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The Dangers of Snorting, Smoking or Injecting Suboxone® (Buprenorphine Insufflation)

by General Marketing

The medication buprenorphine and its compound prescription medication Suboxone are highly effective and popularly used in programs based on medication-assisted treatment (MAT). People about to initiate MAT with these medications rightly have questions about addictive potential and whether it’s possible to abuse the medications. Understanding what happens when someone snorts, smokes or injects Suboxone will give you a better understanding of how it functions in treatment and assists with sustaining recovery.

what is suboxone treatment for

What Is Suboxone® Treatment For?

Suboxone is a brand name medication prescribed to people who are addicted to opioids, whether they are illicit or obtained legally through a doctor’s prescription. Suboxone contains the compounds buprenorphine and naloxone. Buprenorphine is a partial opioid agonist that binds to and blocks opioid receptors. It helps reduce a person’s opioid cravings by producing low-grade opioid effects that satisfy the brain’s need for opioids. When taken as prescribed by someone with an opioid dependency, buprenorphine does not produce a high. However, it does have some potential for abuse.

The FDA discontinued Suboxone’s predecessor, Subutex, due to concerns about misuse of the medication. Suboxone is a new and improved form of buprenorphine, thanks to the addition of naloxone. When used on its own, naloxone stops and reverses overdoses from opioids. In combination with buprenorphine, naloxone acts as an abuse deterrent by immediately producing extremely unpleasant effects.

Suboxone is designed to help people manage the painful symptoms of opioid withdrawal that often prevent people from participating fully in treatment. It stabilizes patients so they can effectively engage in other parts of a comprehensive treatment program such as counseling and group therapy.

Dangers of Snorting, Smoking or Injecting a Drug Like Suboxone®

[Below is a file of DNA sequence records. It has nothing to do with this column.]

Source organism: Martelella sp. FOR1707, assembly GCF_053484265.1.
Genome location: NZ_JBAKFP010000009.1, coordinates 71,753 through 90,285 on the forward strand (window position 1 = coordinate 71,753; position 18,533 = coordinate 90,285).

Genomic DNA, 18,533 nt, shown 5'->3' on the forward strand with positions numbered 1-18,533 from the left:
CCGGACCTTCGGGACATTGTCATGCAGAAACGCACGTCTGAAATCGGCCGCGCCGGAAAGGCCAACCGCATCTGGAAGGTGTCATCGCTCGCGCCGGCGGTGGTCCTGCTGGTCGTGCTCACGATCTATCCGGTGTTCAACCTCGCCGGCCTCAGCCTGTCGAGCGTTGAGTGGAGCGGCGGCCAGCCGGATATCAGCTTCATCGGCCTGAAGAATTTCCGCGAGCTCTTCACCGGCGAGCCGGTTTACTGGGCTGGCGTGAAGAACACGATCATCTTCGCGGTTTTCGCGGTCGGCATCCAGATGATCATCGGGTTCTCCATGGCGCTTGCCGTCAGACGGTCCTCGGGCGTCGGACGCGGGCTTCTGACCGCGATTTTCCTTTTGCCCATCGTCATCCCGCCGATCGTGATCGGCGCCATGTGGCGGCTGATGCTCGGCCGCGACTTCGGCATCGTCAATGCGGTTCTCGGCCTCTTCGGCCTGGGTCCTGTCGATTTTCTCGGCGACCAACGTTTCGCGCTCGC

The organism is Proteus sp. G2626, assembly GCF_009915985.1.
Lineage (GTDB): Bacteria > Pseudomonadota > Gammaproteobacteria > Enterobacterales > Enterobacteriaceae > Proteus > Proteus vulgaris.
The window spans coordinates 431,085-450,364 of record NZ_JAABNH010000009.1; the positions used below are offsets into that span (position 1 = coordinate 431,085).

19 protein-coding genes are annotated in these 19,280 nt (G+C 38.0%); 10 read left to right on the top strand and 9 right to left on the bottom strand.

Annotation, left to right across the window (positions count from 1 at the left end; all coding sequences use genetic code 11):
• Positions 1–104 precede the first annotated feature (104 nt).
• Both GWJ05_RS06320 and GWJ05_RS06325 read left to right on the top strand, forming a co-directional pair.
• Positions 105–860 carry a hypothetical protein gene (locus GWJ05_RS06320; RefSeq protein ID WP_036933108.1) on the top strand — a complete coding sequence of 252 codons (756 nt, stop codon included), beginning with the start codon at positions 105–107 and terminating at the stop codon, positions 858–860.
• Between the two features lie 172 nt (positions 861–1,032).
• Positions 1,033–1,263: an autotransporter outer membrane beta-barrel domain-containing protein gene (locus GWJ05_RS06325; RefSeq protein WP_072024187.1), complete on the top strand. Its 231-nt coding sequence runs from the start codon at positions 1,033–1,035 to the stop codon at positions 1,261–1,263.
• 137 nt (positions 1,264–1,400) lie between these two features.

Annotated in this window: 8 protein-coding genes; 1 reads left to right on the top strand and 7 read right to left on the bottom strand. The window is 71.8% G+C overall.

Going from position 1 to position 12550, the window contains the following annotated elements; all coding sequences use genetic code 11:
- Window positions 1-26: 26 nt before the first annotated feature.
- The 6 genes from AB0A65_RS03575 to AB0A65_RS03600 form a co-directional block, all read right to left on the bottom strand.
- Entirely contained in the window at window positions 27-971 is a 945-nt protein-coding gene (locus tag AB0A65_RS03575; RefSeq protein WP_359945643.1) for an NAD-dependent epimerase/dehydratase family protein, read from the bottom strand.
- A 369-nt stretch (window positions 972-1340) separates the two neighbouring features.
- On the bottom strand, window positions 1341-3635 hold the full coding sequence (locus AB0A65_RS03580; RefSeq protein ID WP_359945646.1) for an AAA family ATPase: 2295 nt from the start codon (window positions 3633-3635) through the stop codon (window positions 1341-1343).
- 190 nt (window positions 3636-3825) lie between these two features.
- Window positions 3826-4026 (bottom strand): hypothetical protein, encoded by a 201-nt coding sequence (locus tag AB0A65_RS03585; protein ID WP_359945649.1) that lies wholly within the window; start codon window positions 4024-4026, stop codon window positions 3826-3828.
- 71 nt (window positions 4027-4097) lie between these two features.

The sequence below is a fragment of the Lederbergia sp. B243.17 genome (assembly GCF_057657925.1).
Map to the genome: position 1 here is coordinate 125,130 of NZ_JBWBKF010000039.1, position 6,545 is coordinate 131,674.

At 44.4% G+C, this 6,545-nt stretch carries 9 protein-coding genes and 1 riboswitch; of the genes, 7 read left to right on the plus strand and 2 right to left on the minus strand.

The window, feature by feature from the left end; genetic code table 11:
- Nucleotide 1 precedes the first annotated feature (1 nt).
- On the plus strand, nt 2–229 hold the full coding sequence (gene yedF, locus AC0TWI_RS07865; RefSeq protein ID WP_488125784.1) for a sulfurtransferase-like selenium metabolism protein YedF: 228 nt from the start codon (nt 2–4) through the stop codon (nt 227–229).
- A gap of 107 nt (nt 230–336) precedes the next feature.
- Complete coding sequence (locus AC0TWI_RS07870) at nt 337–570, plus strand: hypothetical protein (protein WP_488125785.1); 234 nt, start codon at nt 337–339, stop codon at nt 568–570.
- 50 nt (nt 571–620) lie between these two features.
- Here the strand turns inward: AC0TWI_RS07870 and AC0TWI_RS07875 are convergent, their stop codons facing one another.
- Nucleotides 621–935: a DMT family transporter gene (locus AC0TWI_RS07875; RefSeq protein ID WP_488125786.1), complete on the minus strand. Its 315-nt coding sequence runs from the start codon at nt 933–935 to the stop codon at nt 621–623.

Because medications in MAT are a form of opioids themselves, they do have a potential for abuse by those determined enough to misuse them. There are three primary ways someone might attempt to abuse Suboxone.

Can Users Smoke Suboxone®?

Suboxone’s manufacturer voluntarily stopped making it in pill form in 2012. Before its discontinuation, people could abuse this form of Suboxone like any other pill. Those intending to abuse the tablet could successfully smoke it. However, smoking Suboxone does not lead to a high.

It’s also possible to vaporize Suboxone sublingual films, the currently available form of the medication.

Can Users Snort Suboxone®?

It’s not possible to snort Suboxone in its sublingual film form. In the past, people could crush the tablets and inhale them to produce a high they could not get from ingesting the tablet normally. However, the addition of naloxone makes this form of abuse counterproductive, as the person snorting Suboxone will immediately begin experiencing withdrawal.

Can Users Inject Suboxone®?

It is possible to inject Suboxone. Some people assume injecting the medication will create better availability and allow them to get some of the high they are looking for. This idea comes from the fact that injecting opioids of abuse like heroin is the fastest way to get the most concentrated effect. However, Suboxone injection will cause the immediate onset of withdrawal symptoms and will NOT produce a euphoric effect.

effects of abusing suboxone

The Effects of Abusing Suboxone

For many people struggling with opioid addiction, drug abuse becomes a way of avoiding painful symptoms rather than experiencing any real pleasure. Long-term drug abuse leads to the development of tolerance, a state in which someone needs to take more and more of a substance to experience the desired effect. Tolerance can develop quickly into dependence.